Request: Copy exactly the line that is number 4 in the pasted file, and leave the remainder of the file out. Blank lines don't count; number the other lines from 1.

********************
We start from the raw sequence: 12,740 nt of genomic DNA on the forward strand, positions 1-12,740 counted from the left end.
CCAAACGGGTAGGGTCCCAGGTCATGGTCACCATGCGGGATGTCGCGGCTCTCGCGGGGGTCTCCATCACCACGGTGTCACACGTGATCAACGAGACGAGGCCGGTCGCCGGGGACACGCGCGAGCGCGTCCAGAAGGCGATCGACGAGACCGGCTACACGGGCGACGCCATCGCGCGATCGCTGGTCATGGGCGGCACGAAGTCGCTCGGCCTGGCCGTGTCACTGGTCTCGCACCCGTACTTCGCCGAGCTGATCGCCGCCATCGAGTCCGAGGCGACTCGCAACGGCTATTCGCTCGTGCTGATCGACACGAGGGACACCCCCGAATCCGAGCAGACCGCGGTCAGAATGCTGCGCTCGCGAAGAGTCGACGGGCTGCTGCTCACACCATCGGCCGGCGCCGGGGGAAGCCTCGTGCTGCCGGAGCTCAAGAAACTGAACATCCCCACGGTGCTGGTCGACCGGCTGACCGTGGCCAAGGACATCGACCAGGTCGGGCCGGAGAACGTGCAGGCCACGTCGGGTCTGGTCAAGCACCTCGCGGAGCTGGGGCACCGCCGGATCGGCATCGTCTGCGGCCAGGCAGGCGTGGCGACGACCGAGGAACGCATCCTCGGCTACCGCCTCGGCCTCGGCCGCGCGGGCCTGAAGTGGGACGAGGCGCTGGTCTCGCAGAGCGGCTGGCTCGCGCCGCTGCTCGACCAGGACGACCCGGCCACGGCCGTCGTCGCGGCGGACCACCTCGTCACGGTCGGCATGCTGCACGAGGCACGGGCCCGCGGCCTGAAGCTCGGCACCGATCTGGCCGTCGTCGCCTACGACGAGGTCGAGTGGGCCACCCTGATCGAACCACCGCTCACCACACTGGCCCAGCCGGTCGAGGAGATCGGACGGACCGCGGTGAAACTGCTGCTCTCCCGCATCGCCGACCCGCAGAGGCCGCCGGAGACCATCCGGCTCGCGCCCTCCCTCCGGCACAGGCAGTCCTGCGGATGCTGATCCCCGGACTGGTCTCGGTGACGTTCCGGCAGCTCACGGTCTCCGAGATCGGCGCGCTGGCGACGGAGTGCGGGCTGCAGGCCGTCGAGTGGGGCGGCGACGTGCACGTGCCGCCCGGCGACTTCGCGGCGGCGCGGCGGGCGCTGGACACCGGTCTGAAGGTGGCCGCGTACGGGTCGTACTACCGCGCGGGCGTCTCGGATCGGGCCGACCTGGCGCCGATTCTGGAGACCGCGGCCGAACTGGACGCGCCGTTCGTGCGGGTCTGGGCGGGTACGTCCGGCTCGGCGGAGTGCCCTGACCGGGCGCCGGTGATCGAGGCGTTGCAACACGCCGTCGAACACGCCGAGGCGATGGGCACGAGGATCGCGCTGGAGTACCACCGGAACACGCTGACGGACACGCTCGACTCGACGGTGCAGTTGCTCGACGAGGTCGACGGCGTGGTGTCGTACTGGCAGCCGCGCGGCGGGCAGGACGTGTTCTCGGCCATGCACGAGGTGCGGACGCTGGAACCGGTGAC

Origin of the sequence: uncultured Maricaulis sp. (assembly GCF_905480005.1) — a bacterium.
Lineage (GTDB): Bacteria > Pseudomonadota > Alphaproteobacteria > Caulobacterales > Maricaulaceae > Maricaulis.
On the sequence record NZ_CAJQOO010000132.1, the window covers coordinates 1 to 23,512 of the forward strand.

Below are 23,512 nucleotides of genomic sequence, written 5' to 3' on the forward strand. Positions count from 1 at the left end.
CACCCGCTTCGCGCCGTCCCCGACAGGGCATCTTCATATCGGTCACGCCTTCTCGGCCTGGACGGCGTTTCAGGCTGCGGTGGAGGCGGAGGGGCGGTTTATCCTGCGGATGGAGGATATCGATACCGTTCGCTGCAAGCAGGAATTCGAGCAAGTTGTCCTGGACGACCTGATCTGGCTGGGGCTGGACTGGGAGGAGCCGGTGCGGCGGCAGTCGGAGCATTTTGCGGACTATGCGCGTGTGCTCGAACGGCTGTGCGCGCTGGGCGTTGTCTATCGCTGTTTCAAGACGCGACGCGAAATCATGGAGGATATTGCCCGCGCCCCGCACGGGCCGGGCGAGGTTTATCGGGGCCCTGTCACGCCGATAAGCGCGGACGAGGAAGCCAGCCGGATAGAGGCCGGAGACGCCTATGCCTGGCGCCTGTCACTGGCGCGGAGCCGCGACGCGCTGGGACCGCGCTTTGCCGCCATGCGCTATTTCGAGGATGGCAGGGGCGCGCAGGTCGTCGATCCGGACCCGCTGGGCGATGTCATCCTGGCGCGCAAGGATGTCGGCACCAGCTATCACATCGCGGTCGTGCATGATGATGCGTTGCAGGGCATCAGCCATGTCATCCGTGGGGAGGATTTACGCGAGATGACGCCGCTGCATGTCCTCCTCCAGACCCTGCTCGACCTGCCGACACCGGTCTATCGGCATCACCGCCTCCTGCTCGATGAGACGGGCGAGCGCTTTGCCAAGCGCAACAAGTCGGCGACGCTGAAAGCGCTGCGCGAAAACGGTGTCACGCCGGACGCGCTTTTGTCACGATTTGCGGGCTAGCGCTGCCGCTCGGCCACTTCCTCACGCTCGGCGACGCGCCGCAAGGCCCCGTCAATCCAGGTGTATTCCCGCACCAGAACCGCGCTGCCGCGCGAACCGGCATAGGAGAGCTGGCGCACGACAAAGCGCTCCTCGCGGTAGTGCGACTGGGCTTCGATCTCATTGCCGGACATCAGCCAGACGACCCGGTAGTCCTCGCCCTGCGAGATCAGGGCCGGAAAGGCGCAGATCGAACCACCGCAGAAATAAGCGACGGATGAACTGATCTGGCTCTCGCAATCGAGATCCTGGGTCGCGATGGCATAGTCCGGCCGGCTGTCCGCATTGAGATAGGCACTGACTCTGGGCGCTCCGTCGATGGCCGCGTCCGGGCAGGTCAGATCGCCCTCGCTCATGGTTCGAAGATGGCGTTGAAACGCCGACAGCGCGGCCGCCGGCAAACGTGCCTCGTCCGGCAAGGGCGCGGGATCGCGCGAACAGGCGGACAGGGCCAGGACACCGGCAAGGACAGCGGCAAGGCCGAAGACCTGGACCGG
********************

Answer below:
Lineage (GTDB): Bacteria > Pseudomonadota > Alphaproteobacteria > Caulobacterales > Maricaulaceae > Maricaulis.